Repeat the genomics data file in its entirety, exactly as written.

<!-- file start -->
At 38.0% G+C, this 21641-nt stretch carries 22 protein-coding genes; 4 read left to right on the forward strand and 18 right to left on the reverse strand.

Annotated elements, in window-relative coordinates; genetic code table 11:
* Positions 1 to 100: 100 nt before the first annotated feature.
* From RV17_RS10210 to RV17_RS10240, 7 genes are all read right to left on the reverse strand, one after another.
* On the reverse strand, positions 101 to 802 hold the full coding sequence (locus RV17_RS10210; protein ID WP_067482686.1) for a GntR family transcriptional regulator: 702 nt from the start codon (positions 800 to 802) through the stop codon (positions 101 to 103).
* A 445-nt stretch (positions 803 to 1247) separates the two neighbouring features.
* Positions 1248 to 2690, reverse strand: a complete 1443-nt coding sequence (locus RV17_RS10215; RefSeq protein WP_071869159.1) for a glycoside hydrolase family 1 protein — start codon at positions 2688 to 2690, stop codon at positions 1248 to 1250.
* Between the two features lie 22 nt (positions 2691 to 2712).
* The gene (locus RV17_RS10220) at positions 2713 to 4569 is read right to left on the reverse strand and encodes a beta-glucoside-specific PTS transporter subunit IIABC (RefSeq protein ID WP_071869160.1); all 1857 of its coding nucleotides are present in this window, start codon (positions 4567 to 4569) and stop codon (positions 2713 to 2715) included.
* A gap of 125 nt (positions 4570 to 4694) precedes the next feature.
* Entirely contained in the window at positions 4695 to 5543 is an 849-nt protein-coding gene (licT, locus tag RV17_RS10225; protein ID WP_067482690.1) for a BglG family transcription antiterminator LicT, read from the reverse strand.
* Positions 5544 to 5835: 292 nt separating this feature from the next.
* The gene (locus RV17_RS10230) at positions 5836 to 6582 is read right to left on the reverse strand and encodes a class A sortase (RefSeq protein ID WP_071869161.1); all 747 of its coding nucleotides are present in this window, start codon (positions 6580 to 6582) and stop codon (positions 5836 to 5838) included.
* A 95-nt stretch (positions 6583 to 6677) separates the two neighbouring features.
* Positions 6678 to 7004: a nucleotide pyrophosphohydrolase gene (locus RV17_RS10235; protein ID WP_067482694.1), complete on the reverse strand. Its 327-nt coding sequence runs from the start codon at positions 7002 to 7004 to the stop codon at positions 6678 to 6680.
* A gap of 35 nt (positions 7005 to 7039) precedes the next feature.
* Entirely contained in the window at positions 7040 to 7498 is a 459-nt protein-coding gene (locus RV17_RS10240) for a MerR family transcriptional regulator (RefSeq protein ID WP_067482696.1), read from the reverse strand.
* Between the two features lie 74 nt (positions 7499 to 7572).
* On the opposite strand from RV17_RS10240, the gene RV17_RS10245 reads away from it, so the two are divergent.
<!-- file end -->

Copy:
At 38.0% G+C, this 21641-nt stretch carries 22 protein-coding genes; 4 read left to right on the forward strand and 18 right to left on the reverse strand.

Annotated elements, in window-relative coordinates; genetic code table 11:
* Positions 1 to 100: 100 nt before the first annotated feature.
* From RV17_RS10210 to RV17_RS10240, 7 genes are all read right to left on the reverse strand, one after another.
* On the reverse strand, positions 101 to 802 hold the full coding sequence (locus RV17_RS10210; protein ID WP_067482686.1) for a GntR family transcriptional regulator: 702 nt from the start codon (positions 800 to 802) through the stop codon (positions 101 to 103).
* A 445-nt stretch (positions 803 to 1247) separates the two neighbouring features.
* Positions 1248 to 2690, reverse strand: a complete 1443-nt coding sequence (locus RV17_RS10215; RefSeq protein WP_071869159.1) for a glycoside hydrolase family 1 protein — start codon at positions 2688 to 2690, stop codon at positions 1248 to 1250.
* Between the two features lie 22 nt (positions 2691 to 2712).
* The gene (locus RV17_RS10220) at positions 2713 to 4569 is read right to left on the reverse strand and encodes a beta-glucoside-specific PTS transporter subunit IIABC (RefSeq protein ID WP_071869160.1); all 1857 of its coding nucleotides are present in this window, start codon (positions 4567 to 4569) and stop codon (positions 2713 to 2715) included.
* A gap of 125 nt (positions 4570 to 4694) precedes the next feature.
* Entirely contained in the window at positions 4695 to 5543 is an 849-nt protein-coding gene (licT, locus tag RV17_RS10225; protein ID WP_067482690.1) for a BglG family transcription antiterminator LicT, read from the reverse strand.
* Positions 5544 to 5835: 292 nt separating this feature from the next.
* The gene (locus RV17_RS10230) at positions 5836 to 6582 is read right to left on the reverse strand and encodes a class A sortase (RefSeq protein ID WP_071869161.1); all 747 of its coding nucleotides are present in this window, start codon (positions 6580 to 6582) and stop codon (positions 5836 to 5838) included.
* A 95-nt stretch (positions 6583 to 6677) separates the two neighbouring features.
* Positions 6678 to 7004: a nucleotide pyrophosphohydrolase gene (locus RV17_RS10235; protein ID WP_067482694.1), complete on the reverse strand. Its 327-nt coding sequence runs from the start codon at positions 7002 to 7004 to the stop codon at positions 6678 to 6680.
* A gap of 35 nt (positions 7005 to 7039) precedes the next feature.
* Entirely contained in the window at positions 7040 to 7498 is a 459-nt protein-coding gene (locus RV17_RS10240) for a MerR family transcriptional regulator (RefSeq protein ID WP_067482696.1), read from the reverse strand.
* Between the two features lie 74 nt (positions 7499 to 7572).
* On the opposite strand from RV17_RS10240, the gene RV17_RS10245 reads away from it, so the two are divergent.